Forbidding prayer establishes the religion of secularism, which characteristically shows no belief in God, God-given morals, prayer, or the Judgment Day. The Supreme Court has affirmed that there are religions, such as “secular humanism”, which do not believe in God,” (Geisler 2). “Justice Potter feared that taking all religious beliefs and practices out of school lead to the “establishment of secularism,” (Bryce 26). By not allowing prayer and other religious expression the courts have favored the beliefs of secularism.
Prayer is an important part of America’s spiritual heritage. Removing prayer from school defied everything that our country was founded on. Prayer in school existed 200 years before the court ruled it unconstitutional (Geisler 2). Removing prayer shows unfair treatment, defies what the country was founded on, and challenges our right to freedom of speech and freedom of religion.
The Supreme Court unjustly removed prayer from school. Outlawing prayer in school is inconsistent with allowing other religious exercises in government constitutions to continue (Haas 43). Permitting prayer in congress and religious phrases to be written on United States currency are both unmerited and unfair.
Congress has prayed at the opening of every session since the beginning. During the first Continental Congress Benjamin Franklin urged prayer saying:
“In the beginning of the contest with Great Britain, when we were sensible to danger, we had daily prayer in this room for Divine protection. Our prayers, Sir, were heard and they were graciously answered…and we now have forgotten that powerful friend? Or do we imagine we no longer need His assistance? I therefore beg leave to move that henceforth prayer imploring the assistance of Heaven, and its blessing on our deliberations, be held in this Assembly every morning before we proceed to business, and that one or more of the clergy of this city be requested to officiate in that service,” (Geisler 2).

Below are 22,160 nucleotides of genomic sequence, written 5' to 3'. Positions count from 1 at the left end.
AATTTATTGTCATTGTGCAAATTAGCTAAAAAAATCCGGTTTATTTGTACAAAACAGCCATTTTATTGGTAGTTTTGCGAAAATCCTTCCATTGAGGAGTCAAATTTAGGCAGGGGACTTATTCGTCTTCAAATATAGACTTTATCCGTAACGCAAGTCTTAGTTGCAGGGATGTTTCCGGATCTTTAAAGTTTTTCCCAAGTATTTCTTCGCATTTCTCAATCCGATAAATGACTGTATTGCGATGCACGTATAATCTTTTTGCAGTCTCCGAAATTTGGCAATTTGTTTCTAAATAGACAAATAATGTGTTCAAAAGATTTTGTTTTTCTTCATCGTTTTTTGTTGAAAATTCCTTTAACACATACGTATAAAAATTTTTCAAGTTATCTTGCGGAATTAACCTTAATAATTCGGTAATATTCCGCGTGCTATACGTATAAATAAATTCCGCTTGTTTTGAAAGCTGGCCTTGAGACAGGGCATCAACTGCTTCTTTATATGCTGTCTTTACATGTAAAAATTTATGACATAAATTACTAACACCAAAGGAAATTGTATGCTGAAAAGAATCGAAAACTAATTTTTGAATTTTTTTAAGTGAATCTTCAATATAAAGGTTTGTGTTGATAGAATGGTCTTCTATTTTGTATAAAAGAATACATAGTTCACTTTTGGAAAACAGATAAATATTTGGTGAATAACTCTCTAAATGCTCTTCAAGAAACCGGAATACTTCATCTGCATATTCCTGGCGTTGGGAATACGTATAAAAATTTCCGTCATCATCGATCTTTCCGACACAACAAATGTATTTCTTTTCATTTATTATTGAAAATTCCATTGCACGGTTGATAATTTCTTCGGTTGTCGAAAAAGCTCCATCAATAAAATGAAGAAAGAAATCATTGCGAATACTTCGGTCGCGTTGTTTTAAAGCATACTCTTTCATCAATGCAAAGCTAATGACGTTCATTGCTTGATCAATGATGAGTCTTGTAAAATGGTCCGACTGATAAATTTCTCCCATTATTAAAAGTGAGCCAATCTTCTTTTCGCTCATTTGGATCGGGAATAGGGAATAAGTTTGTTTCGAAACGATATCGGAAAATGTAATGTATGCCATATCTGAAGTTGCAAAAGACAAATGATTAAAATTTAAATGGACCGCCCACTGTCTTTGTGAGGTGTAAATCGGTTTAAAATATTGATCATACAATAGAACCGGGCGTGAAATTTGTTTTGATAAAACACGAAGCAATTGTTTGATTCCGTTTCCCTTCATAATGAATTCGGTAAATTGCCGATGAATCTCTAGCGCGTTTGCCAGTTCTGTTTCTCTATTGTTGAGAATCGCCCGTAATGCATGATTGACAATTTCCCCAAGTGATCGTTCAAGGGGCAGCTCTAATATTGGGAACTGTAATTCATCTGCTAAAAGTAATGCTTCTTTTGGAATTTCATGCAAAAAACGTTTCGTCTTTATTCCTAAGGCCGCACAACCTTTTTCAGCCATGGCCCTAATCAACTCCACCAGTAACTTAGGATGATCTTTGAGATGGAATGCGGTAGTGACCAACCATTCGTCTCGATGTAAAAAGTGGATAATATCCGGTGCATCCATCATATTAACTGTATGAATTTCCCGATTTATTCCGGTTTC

Congress has begun with prayer ever since. If the government can pray in their sessions, why cannot the governed pray in their school sessions (Condon 50)?
“In God We Trust” is inscribed on almost all of America’s currency. These four simple words must be very important to be written on American money. Yet these words seem not be important enough to say in public schools. These two things are inconsistent with each other. It is unfair to have one without the other.
America’s founding fathers knew the importance of religion to America. They started this country with the belief in god. Our political documents have to do with trust in God and religious beliefs. Everything in our countries set up deals with some aspect of religion. Cardinal Spellman explains this when he says, “I am shocked and frightened that the Supreme Court has declared unconstitutional a simple and voluntary declaration of belief in God by public school children. The decision strikes at the very heart of the Godly tradition in which Americas children have so long been raised,” (Pfeffer 82). Early political documents and congressional actions both encouraged religion.